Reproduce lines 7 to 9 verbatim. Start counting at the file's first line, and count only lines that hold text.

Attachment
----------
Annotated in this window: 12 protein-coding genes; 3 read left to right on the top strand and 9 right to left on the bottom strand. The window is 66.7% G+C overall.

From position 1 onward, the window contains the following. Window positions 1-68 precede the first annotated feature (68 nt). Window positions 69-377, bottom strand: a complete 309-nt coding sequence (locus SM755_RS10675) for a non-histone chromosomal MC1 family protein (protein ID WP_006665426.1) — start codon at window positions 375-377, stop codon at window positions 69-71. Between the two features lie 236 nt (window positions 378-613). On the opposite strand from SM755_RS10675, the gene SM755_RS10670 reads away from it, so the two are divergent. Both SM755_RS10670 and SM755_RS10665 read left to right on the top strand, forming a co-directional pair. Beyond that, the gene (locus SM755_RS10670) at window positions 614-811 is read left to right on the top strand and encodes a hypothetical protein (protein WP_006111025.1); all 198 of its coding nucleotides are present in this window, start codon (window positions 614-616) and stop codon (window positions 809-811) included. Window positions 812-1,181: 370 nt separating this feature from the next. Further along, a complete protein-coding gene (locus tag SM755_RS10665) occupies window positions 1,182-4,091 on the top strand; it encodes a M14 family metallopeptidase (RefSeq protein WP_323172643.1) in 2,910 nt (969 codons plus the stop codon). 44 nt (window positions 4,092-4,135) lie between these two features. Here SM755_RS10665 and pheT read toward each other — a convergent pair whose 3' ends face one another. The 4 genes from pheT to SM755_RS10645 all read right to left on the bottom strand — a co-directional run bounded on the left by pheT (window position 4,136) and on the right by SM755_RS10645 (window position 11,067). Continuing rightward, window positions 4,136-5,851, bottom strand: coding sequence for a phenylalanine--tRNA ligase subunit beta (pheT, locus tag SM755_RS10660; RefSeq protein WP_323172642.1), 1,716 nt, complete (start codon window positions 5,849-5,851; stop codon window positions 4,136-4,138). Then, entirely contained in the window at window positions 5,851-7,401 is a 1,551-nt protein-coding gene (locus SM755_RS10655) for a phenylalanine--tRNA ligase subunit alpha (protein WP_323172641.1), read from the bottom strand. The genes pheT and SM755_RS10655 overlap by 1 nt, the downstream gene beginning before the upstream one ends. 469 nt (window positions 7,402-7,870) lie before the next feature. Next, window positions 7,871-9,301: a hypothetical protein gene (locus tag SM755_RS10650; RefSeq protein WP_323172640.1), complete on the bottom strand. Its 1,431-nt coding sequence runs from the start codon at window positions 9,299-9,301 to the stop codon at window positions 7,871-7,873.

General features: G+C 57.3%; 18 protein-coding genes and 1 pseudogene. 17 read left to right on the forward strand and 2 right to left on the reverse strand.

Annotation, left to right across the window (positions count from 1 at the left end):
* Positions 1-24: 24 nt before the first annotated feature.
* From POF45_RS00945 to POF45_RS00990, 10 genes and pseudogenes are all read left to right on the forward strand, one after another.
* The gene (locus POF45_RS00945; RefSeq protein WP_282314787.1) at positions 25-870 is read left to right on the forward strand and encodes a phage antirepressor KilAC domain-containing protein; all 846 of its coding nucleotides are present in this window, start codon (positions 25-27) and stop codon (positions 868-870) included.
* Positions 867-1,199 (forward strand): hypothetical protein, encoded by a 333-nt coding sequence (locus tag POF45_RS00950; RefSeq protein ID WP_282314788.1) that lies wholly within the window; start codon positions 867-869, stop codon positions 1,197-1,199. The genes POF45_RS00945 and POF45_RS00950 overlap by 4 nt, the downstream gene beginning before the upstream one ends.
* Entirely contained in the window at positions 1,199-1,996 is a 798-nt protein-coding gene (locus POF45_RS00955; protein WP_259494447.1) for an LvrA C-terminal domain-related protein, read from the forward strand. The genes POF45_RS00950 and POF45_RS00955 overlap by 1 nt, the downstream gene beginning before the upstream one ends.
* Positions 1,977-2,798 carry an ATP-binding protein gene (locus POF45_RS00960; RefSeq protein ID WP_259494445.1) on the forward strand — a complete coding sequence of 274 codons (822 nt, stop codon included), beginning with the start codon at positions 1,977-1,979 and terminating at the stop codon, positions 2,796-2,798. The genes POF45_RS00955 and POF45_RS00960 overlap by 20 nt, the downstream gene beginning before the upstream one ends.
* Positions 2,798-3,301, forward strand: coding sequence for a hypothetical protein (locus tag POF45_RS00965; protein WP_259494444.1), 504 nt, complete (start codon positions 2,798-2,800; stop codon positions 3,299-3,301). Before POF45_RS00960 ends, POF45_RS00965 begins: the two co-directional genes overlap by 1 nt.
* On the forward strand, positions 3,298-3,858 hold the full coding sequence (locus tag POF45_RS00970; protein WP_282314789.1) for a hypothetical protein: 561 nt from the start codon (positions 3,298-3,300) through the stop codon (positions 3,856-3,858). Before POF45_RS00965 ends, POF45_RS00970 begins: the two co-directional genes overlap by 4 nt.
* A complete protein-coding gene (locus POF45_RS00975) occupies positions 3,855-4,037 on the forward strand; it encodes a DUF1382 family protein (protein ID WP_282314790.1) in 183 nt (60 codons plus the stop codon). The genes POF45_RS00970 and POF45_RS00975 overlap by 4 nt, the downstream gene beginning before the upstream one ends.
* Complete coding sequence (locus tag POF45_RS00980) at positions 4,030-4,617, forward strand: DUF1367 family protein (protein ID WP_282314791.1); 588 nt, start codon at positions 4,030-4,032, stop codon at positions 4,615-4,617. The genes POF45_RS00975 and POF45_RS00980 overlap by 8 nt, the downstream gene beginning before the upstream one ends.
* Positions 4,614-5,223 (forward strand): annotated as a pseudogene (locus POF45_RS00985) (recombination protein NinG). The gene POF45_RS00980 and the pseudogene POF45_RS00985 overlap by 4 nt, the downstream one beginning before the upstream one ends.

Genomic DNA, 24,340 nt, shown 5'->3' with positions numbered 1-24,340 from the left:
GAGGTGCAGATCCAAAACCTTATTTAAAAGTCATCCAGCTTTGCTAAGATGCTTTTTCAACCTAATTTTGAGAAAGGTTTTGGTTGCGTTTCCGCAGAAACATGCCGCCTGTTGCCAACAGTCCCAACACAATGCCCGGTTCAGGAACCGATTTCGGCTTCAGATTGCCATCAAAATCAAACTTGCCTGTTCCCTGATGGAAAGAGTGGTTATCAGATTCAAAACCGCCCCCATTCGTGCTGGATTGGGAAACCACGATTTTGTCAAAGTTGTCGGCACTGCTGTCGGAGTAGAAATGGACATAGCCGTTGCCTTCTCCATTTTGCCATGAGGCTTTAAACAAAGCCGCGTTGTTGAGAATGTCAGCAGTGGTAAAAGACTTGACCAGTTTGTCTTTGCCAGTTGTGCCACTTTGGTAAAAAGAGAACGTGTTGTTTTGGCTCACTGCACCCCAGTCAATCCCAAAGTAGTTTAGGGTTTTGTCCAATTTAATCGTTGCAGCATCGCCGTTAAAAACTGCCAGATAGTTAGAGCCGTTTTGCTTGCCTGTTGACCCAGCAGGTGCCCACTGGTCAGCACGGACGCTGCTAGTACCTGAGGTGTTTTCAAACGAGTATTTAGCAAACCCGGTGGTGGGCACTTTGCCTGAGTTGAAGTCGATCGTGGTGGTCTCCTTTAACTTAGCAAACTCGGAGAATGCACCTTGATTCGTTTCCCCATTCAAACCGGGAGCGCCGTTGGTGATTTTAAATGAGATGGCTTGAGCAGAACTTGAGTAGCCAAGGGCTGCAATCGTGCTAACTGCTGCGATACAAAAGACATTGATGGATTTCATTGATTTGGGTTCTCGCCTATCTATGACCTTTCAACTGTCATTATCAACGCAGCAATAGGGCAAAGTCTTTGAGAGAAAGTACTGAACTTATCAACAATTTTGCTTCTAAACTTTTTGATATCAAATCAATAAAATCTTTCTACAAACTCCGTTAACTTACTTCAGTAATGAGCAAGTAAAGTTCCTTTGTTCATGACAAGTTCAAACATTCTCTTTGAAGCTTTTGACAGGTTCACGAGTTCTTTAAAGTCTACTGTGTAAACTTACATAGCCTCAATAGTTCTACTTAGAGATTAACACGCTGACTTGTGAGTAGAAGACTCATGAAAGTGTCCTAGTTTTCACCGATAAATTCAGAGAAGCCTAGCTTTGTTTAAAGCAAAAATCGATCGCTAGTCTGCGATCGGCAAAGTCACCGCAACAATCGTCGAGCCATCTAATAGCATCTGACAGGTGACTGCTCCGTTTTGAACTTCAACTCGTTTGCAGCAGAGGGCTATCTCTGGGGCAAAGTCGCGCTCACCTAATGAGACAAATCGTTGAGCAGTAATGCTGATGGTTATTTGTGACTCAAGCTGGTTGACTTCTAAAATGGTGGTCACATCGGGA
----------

* The gene (locus POF45_RS00945; RefSeq protein WP_282314787.1) at positions 25-870 is read left to right on the forward strand and encodes a phage antirepressor KilAC domain-containing protein; all 846 of its coding nucleotides are present in this window, start codon (positions 25-27) and stop codon (positions 868-870) included.
* Positions 867-1,199 (forward strand): hypothetical protein, encoded by a 333-nt coding sequence (locus tag POF45_RS00950; RefSeq protein ID WP_282314788.1) that lies wholly within the window; start codon positions 867-869, stop codon positions 1,197-1,199. The genes POF45_RS00945 and POF45_RS00950 overlap by 4 nt, the downstream gene beginning before the upstream one ends.
* Entirely contained in the window at positions 1,199-1,996 is a 798-nt protein-coding gene (locus POF45_RS00955; protein WP_259494447.1) for an LvrA C-terminal domain-related protein, read from the forward strand. The genes POF45_RS00950 and POF45_RS00955 overlap by 1 nt, the downstream gene beginning before the upstream one ends.